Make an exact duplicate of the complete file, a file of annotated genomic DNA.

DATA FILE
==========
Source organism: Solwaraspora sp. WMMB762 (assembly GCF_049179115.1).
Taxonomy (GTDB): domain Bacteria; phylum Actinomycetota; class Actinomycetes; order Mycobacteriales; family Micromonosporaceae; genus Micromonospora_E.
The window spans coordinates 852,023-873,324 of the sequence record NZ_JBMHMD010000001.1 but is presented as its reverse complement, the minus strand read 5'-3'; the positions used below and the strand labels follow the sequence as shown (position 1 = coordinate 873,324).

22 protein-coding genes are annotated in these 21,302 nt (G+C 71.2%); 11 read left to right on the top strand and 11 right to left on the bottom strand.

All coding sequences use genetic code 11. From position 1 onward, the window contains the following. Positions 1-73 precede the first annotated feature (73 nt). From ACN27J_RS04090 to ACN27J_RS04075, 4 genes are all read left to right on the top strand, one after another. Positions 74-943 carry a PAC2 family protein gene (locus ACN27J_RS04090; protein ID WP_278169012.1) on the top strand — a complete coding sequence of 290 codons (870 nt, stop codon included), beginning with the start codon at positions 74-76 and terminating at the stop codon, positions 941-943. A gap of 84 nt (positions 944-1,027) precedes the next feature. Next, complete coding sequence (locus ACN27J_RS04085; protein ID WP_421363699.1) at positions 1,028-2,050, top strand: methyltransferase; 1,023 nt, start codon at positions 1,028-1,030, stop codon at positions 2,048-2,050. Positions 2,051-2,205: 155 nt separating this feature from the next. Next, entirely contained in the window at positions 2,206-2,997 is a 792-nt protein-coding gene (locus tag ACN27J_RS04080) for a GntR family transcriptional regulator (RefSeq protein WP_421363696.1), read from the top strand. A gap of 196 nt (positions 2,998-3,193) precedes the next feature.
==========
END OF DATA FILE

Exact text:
Source organism: Solwaraspora sp. WMMB762 (assembly GCF_049179115.1).
Taxonomy (GTDB): domain Bacteria; phylum Actinomycetota; class Actinomycetes; order Mycobacteriales; family Micromonosporaceae; genus Micromonospora_E.
The window spans coordinates 852,023-873,324 of the sequence record NZ_JBMHMD010000001.1 but is presented as its reverse complement, the minus strand read 5'-3'; the positions used below and the strand labels follow the sequence as shown (position 1 = coordinate 873,324).

22 protein-coding genes are annotated in these 21,302 nt (G+C 71.2%); 11 read left to right on the top strand and 11 right to left on the bottom strand.

All coding sequences use genetic code 11. From position 1 onward, the window contains the following. Positions 1-73 precede the first annotated feature (73 nt). From ACN27J_RS04090 to ACN27J_RS04075, 4 genes are all read left to right on the top strand, one after another. Positions 74-943 carry a PAC2 family protein gene (locus ACN27J_RS04090; protein ID WP_278169012.1) on the top strand — a complete coding sequence of 290 codons (870 nt, stop codon included), beginning with the start codon at positions 74-76 and terminating at the stop codon, positions 941-943. A gap of 84 nt (positions 944-1,027) precedes the next feature. Next, complete coding sequence (locus ACN27J_RS04085; protein ID WP_421363699.1) at positions 1,028-2,050, top strand: methyltransferase; 1,023 nt, start codon at positions 1,028-1,030, stop codon at positions 2,048-2,050. Positions 2,051-2,205: 155 nt separating this feature from the next. Next, entirely contained in the window at positions 2,206-2,997 is a 792-nt protein-coding gene (locus tag ACN27J_RS04080) for a GntR family transcriptional regulator (RefSeq protein WP_421363696.1), read from the top strand. A gap of 196 nt (positions 2,998-3,193) precedes the next feature.